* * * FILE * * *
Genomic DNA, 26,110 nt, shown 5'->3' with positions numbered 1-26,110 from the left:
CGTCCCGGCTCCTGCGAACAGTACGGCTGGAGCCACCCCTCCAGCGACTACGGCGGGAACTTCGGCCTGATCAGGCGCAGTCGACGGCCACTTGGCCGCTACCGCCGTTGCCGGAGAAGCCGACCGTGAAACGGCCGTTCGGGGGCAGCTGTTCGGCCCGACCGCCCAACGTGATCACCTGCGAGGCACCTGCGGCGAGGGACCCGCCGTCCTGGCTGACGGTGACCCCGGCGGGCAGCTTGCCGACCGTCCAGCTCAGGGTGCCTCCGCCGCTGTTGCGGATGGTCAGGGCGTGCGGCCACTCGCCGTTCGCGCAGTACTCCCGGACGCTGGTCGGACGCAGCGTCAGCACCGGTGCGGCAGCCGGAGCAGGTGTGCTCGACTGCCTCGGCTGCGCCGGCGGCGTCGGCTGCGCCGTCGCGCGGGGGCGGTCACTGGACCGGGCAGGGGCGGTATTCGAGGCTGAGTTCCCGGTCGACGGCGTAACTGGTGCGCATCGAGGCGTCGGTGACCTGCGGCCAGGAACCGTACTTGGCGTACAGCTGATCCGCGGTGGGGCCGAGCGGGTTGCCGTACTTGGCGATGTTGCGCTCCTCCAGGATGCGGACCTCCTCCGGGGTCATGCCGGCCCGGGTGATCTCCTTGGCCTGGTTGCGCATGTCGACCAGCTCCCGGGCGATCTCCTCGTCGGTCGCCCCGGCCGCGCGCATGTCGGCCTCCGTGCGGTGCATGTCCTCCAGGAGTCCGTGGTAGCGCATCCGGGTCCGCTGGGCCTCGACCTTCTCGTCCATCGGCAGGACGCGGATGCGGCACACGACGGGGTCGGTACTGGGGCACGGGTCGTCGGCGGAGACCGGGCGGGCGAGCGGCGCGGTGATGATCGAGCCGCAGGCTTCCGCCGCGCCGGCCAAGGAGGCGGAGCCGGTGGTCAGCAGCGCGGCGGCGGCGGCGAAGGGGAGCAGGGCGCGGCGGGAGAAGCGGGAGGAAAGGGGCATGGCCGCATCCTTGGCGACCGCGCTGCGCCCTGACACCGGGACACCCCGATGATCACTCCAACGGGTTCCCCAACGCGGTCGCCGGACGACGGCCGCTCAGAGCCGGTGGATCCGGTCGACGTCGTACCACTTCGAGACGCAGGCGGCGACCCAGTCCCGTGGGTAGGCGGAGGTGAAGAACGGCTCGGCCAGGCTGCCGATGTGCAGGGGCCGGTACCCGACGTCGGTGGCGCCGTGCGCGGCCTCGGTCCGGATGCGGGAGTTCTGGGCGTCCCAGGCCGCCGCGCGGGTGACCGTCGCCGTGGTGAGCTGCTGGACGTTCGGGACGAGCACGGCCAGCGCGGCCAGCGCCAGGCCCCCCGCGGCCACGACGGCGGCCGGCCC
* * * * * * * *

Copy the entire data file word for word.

Genomic DNA, 26,110 nt, shown 5'->3' with positions numbered 1-26,110 from the left:
CGTCCCGGCTCCTGCGAACAGTACGGCTGGAGCCACCCCTCCAGCGACTACGGCGGGAACTTCGGCCTGATCAGGCGCAGTCGACGGCCACTTGGCCGCTACCGCCGTTGCCGGAGAAGCCGACCGTGAAACGGCCGTTCGGGGGCAGCTGTTCGGCCCGACCGCCCAACGTGATCACCTGCGAGGCACCTGCGGCGAGGGACCCGCCGTCCTGGCTGACGGTGACCCCGGCGGGCAGCTTGCCGACCGTCCAGCTCAGGGTGCCTCCGCCGCTGTTGCGGATGGTCAGGGCGTGCGGCCACTCGCCGTTCGCGCAGTACTCCCGGACGCTGGTCGGACGCAGCGTCAGCACCGGTGCGGCAGCCGGAGCAGGTGTGCTCGACTGCCTCGGCTGCGCCGGCGGCGTCGGCTGCGCCGTCGCGCGGGGGCGGTCACTGGACCGGGCAGGGGCGGTATTCGAGGCTGAGTTCCCGGTCGACGGCGTAACTGGTGCGCATCGAGGCGTCGGTGACCTGCGGCCAGGAACCGTACTTGGCGTACAGCTGATCCGCGGTGGGGCCGAGCGGGTTGCCGTACTTGGCGATGTTGCGCTCCTCCAGGATGCGGACCTCCTCCGGGGTCATGCCGGCCCGGGTGATCTCCTTGGCCTGGTTGCGCATGTCGACCAGCTCCCGGGCGATCTCCTCGTCGGTCGCCCCGGCCGCGCGCATGTCGGCCTCCGTGCGGTGCATGTCCTCCAGGAGTCCGTGGTAGCGCATCCGGGTCCGCTGGGCCTCGACCTTCTCGTCCATCGGCAGGACGCGGATGCGGCACACGACGGGGTCGGTACTGGGGCACGGGTCGTCGGCGGAGACCGGGCGGGCGAGCGGCGCGGTGATGATCGAGCCGCAGGCTTCCGCCGCGCCGGCCAAGGAGGCGGAGCCGGTGGTCAGCAGCGCGGCGGCGGCGGCGAAGGGGAGCAGGGCGCGGCGGGAGAAGCGGGAGGAAAGGGGCATGGCCGCATCCTTGGCGACCGCGCTGCGCCCTGACACCGGGACACCCCGATGATCACTCCAACGGGTTCCCCAACGCGGTCGCCGGACGACGGCCGCTCAGAGCCGGTGGATCCGGTCGACGTCGTACCACTTCGAGACGCAGGCGGCGACCCAGTCCCGTGGGTAGGCGGAGGTGAAGAACGGCTCGGCCAGGCTGCCGATGTGCAGGGGCCGGTACCCGACGTCGGTGGCGCCGTGCGCGGCCTCGGTCCGGATGCGGGAGTTCTGGGCGTCCCAGGCCGCCGCGCGGGTGACCGTCGCCGTGGTGAGCTGCTGGACGTTCGGGACGAGCACGGCCAGCGCGGCCAGCGCCAGGCCCCCCGCGGCCACGACGGCGGCCGGCCC